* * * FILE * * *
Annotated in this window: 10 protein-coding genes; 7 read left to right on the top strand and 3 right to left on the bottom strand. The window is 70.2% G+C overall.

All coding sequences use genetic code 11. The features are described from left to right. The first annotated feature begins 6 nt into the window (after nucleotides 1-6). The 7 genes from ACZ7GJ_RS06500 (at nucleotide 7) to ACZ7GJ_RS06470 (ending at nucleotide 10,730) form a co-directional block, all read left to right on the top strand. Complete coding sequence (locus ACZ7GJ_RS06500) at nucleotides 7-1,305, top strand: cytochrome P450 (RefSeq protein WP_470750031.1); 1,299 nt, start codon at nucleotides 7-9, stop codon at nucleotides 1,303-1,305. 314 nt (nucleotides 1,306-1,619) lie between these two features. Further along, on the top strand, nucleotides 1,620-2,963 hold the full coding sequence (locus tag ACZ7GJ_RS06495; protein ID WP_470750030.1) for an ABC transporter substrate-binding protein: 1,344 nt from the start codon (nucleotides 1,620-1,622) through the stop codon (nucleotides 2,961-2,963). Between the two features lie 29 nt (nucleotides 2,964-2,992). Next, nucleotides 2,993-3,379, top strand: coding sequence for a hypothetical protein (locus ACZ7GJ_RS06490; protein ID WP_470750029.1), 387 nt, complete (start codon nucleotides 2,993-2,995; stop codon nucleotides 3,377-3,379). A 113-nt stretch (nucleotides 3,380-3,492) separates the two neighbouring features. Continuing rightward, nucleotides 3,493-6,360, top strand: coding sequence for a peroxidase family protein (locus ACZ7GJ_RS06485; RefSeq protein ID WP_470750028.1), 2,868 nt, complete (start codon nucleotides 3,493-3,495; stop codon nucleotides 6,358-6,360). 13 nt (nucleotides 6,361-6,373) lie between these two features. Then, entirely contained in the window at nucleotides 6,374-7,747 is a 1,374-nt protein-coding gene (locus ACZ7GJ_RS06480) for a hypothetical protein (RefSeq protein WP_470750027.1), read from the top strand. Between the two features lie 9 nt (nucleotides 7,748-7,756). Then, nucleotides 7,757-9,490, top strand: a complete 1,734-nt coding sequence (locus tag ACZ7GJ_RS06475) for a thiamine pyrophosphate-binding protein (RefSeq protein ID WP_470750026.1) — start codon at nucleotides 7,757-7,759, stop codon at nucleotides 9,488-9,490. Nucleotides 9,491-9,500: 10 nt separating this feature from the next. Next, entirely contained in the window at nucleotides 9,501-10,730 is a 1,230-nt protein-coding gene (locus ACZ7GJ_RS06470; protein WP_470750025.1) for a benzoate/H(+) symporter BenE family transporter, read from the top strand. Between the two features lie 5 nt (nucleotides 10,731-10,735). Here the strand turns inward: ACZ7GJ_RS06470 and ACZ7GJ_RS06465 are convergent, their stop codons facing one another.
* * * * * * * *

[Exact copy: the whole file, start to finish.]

Annotated in this window: 10 protein-coding genes; 7 read left to right on the top strand and 3 right to left on the bottom strand. The window is 70.2% G+C overall.

All coding sequences use genetic code 11. The features are described from left to right. The first annotated feature begins 6 nt into the window (after nucleotides 1-6). The 7 genes from ACZ7GJ_RS06500 (at nucleotide 7) to ACZ7GJ_RS06470 (ending at nucleotide 10,730) form a co-directional block, all read left to right on the top strand. Complete coding sequence (locus ACZ7GJ_RS06500) at nucleotides 7-1,305, top strand: cytochrome P450 (RefSeq protein WP_470750031.1); 1,299 nt, start codon at nucleotides 7-9, stop codon at nucleotides 1,303-1,305. 314 nt (nucleotides 1,306-1,619) lie between these two features. Further along, on the top strand, nucleotides 1,620-2,963 hold the full coding sequence (locus tag ACZ7GJ_RS06495; protein ID WP_470750030.1) for an ABC transporter substrate-binding protein: 1,344 nt from the start codon (nucleotides 1,620-1,622) through the stop codon (nucleotides 2,961-2,963). Between the two features lie 29 nt (nucleotides 2,964-2,992). Next, nucleotides 2,993-3,379, top strand: coding sequence for a hypothetical protein (locus ACZ7GJ_RS06490; protein ID WP_470750029.1), 387 nt, complete (start codon nucleotides 2,993-2,995; stop codon nucleotides 3,377-3,379). A 113-nt stretch (nucleotides 3,380-3,492) separates the two neighbouring features. Continuing rightward, nucleotides 3,493-6,360, top strand: coding sequence for a peroxidase family protein (locus ACZ7GJ_RS06485; RefSeq protein ID WP_470750028.1), 2,868 nt, complete (start codon nucleotides 3,493-3,495; stop codon nucleotides 6,358-6,360). 13 nt (nucleotides 6,361-6,373) lie between these two features. Then, entirely contained in the window at nucleotides 6,374-7,747 is a 1,374-nt protein-coding gene (locus ACZ7GJ_RS06480) for a hypothetical protein (RefSeq protein WP_470750027.1), read from the top strand. Between the two features lie 9 nt (nucleotides 7,748-7,756). Then, nucleotides 7,757-9,490, top strand: a complete 1,734-nt coding sequence (locus tag ACZ7GJ_RS06475) for a thiamine pyrophosphate-binding protein (RefSeq protein ID WP_470750026.1) — start codon at nucleotides 7,757-7,759, stop codon at nucleotides 9,488-9,490. Nucleotides 9,491-9,500: 10 nt separating this feature from the next. Next, entirely contained in the window at nucleotides 9,501-10,730 is a 1,230-nt protein-coding gene (locus ACZ7GJ_RS06470; protein WP_470750025.1) for a benzoate/H(+) symporter BenE family transporter, read from the top strand. Between the two features lie 5 nt (nucleotides 10,731-10,735). Here the strand turns inward: ACZ7GJ_RS06470 and ACZ7GJ_RS06465 are convergent, their stop codons facing one another.